3. Drawing account is just opposite to the capital account. Drawing means withdrawal of capital, so it has debit balance.
4. All expense accounts have debit balance.
5. All revenue/income accounts have credit balance.
Land, Building, Plant and Machinery, Furniture and Fixtures, Deposits, Investments, Advances to employees, Advances to suppliers, Cash in hand, Cash at Bank, Sundry Debtors.
Bank Loan, Overdraft, Cash Credit, Term Loan, Sundry Creditors.
Purchases of goods and services, Wages and salaries, Carriages, Stationery, Electricity and telephone charges, Discount allowed, Commission paid, Interest paid, Travelling Expenses, Advertisement.
Sale of goods and services, Fees received, Commission received, Discount received, Interest or Dividend on investment.
From the following ledger balances, prepare a Trial Balance of M/s. Arunav Traders as on 31-3-2009.
Capital Rs.7,24,000, Sales Rs.11,23,000, Sales Return Rs.17,100, Purchases Rs.6,27,000, Purchases Return Rs.12,300, Discount (Dr.) Rs.1,100, Discount (Cr.) Rs.1,450, Wages Rs.1,54,300, Commission Rs.87,200, Travelling Expenses Rs.67,200, Carriages Rs.27,200, Insurance Rs.13,200, Rent Rs.14,800, Electricity Rs.12,000, Telephone Charges Rs.12,000, Advertisement Rs.25,000, Sales Tax Rs.1,54,000, Debtors Rs.1,54,000, Creditors Rs.74,000, Bills Receivable Rs.27,000, Bills Payable Rs.12,000, Bank Loan Rs.1,40,000, Deposits with Delhi Vidyut Board (DVB) Rs.20,000, Deposits with Delhi Mahanagar Telephone Nigam (MTNL) Rs.8,000, Security Deposit with Government as per agency agreement Rs.12,000, Cash in hand Rs.3,650, Cash at Bank Rs.3,00,000, Furniture Rs.1,50,000, Investment in units of the Unit Trust of India Rs.2,00,000.
Accountant of Girish Software Ltd. provides the following ledger balances as on 31-3-2009.
He wants to know whether the accounts are in order:
Since the Trial Balance is tallied, it ensures arithmetic accuracy. But certain types of mistakes may still be there. Examples, compensating errors- wrong debit in one transaction is exactly compensated by wrong credit in another transaction. Error of principle is a special type of error in which accounting principles are wrongly applied.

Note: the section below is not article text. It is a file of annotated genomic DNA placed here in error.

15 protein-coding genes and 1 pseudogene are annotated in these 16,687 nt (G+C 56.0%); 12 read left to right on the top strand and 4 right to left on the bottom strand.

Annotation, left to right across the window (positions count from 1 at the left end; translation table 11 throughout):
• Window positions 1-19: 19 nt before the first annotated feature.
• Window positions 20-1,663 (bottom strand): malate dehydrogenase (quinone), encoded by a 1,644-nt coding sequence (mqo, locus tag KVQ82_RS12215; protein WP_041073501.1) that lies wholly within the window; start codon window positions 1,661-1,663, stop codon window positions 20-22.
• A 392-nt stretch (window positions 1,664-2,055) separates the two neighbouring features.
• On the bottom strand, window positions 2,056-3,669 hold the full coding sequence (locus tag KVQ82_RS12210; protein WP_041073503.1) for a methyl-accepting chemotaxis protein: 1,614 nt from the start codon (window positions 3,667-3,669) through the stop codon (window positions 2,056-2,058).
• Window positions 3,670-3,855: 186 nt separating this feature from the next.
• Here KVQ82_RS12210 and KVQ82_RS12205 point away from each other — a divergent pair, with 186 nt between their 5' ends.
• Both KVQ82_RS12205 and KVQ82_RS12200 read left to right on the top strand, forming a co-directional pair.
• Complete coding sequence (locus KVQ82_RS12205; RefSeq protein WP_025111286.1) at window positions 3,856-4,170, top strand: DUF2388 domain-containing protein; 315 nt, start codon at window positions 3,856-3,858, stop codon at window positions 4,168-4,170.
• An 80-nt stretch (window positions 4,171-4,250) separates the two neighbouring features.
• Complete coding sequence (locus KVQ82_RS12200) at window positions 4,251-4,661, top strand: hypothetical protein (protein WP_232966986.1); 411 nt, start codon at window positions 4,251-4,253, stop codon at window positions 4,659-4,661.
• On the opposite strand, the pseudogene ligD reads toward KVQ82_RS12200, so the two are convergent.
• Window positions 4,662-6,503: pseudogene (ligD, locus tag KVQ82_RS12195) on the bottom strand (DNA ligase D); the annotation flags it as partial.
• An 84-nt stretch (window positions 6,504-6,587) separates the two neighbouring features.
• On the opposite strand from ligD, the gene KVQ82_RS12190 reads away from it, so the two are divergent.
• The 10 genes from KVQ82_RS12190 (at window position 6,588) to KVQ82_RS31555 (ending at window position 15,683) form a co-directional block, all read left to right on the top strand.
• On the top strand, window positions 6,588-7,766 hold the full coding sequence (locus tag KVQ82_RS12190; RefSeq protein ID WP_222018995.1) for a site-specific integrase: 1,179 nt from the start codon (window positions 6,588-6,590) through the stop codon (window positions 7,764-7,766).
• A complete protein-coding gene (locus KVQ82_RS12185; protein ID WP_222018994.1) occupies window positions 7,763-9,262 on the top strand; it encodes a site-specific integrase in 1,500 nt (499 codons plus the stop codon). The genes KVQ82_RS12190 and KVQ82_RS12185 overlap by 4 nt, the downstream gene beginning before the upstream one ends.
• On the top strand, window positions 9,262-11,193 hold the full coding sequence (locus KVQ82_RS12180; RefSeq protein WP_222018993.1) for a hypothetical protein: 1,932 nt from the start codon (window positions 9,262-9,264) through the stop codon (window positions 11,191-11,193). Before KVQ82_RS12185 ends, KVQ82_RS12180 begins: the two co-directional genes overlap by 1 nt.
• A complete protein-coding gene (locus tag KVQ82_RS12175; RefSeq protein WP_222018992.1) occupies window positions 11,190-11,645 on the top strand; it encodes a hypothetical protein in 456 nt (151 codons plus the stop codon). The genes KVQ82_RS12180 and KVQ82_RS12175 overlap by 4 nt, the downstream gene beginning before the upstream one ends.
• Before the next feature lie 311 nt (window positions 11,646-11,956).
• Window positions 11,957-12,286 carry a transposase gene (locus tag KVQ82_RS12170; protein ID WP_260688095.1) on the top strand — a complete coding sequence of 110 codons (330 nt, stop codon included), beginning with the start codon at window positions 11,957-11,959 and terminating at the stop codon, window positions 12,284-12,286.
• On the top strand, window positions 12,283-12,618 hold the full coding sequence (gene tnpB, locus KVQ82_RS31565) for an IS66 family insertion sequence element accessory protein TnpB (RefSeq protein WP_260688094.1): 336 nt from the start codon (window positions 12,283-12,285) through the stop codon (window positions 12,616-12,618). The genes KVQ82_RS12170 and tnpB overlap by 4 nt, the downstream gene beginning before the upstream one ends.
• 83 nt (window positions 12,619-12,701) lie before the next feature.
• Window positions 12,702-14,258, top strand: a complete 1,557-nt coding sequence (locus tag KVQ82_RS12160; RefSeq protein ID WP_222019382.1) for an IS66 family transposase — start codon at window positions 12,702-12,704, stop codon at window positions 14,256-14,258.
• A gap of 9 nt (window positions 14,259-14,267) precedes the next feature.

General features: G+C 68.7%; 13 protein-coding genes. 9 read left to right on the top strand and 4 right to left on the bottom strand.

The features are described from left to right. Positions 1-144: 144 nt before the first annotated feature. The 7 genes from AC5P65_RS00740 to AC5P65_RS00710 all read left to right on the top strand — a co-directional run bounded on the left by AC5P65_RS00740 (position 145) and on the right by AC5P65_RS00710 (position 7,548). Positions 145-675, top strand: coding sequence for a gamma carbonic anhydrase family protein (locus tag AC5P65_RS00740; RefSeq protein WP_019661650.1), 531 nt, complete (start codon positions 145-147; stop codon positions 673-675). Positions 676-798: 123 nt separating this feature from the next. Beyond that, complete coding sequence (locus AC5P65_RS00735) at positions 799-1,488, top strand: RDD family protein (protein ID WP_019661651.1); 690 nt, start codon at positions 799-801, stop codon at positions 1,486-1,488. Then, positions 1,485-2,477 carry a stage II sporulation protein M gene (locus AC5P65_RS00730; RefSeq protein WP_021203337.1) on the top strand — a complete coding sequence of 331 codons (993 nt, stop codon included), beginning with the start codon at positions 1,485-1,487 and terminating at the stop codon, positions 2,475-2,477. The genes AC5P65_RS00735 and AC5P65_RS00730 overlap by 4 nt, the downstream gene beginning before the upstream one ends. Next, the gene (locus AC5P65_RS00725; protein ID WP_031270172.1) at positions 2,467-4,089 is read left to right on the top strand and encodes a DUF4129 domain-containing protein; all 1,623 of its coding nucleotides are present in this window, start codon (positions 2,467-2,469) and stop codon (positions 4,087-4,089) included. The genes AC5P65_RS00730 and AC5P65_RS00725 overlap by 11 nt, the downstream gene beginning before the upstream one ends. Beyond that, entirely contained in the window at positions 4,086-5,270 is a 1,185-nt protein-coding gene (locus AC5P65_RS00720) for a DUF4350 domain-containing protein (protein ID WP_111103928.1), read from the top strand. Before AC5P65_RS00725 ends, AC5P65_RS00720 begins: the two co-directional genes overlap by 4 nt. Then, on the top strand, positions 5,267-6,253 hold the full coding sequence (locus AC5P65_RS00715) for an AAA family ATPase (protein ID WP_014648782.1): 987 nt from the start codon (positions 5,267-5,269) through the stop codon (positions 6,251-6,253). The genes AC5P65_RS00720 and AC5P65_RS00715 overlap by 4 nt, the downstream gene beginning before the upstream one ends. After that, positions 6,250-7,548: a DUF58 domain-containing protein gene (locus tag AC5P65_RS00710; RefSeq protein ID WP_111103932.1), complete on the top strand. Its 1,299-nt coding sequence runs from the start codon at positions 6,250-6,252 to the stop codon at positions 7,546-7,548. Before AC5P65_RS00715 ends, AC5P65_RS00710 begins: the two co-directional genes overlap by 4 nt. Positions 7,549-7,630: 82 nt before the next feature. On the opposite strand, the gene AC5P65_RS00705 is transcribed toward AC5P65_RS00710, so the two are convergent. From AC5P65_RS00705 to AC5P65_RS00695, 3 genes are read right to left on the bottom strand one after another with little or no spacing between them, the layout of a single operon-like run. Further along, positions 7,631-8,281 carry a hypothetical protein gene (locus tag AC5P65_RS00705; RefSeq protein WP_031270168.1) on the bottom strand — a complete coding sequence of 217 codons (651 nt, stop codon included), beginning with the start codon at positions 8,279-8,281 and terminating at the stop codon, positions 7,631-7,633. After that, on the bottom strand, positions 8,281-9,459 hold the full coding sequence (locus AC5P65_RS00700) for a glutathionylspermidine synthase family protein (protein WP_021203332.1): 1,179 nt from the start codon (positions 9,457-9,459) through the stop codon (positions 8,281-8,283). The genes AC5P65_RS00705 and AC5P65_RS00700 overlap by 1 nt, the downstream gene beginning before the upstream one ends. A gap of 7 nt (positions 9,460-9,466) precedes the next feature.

The following account balances are arranged in alphabetic order.
Prepare Trial Balance (Figures are in Rs. million) as on 31.12.2008:
Accounts payables 3000 ; Accounts Receivables 5000 ; Accumulated Depreciation 2000; Administrative Expenses 3000; Bank Loans 5000 (10°6 interest p.a.); Equity Share Capital 8000; Employee Benefit Expenses 6000; Factory Expenses 2000; General Reserve 18000 (as on 1.1.2008); Held for Trading Financial Assets 2000; Interest 400; Interest in Joint Ventures 2000; Investments in Associates 500; Investment Property 600; Inventories (as on 1.1.2008): Raw materials 2000, Work In Process 500, Finished Goods 4000; Land and Building 5000; Plant and machinery 12000; Furniture and equipment 2000; Patent Right 1000; Purchases of raw materials 9000; Sales 23000; Selling and distribution expenses 2500; Dividend from joint venture and associates 700, Cash and bank balances 200.
End of Accounting Period Adjustments:
An entity is required to adjust for the accruals, deferrals and inventories at the end of the accounting period.
Accruals are the income and expense that have accrued but not accounted for. Under accrual principle income is recognised when it is earned and expense is recognised when it is incurred. It is necessary to check if all items of expenditure which are incurred during the accounting period are recognised. Normally many items accrue on expiry of time – examples are rent, electricity expense, insurance, telephone expenses, wages and salaries and items of employee benefits, interest etc. They are accounted for accruals. To the extent they are not paid, they are accounted for as expense as well as outstanding’s (liability) – remember unpaid expense creates a liability.
At the year end of 2008 (31 December 2008), X Ltd. checked that the following expenses remains unpaid:
i. Electricity bill for November – December 2008 Rs.20,00,000
ii. Telephone bill for December 2008 Rs.12,00,000
iii. Interest for September – December 2008 Rs.8,00,000
How do you journalise the above transactions? The company classifies electricity and telephone bills as general expenses.
Depreciation charge is another important end of accounting period adjustments. It is a charge for reduction in the value of an asset as a result of wear and tear, age, or obsolescence.
At the year end of 2008 (31 December 2008), X Ltd. works out depreciation charge of Rs.20,00,000. How this should be accounted for?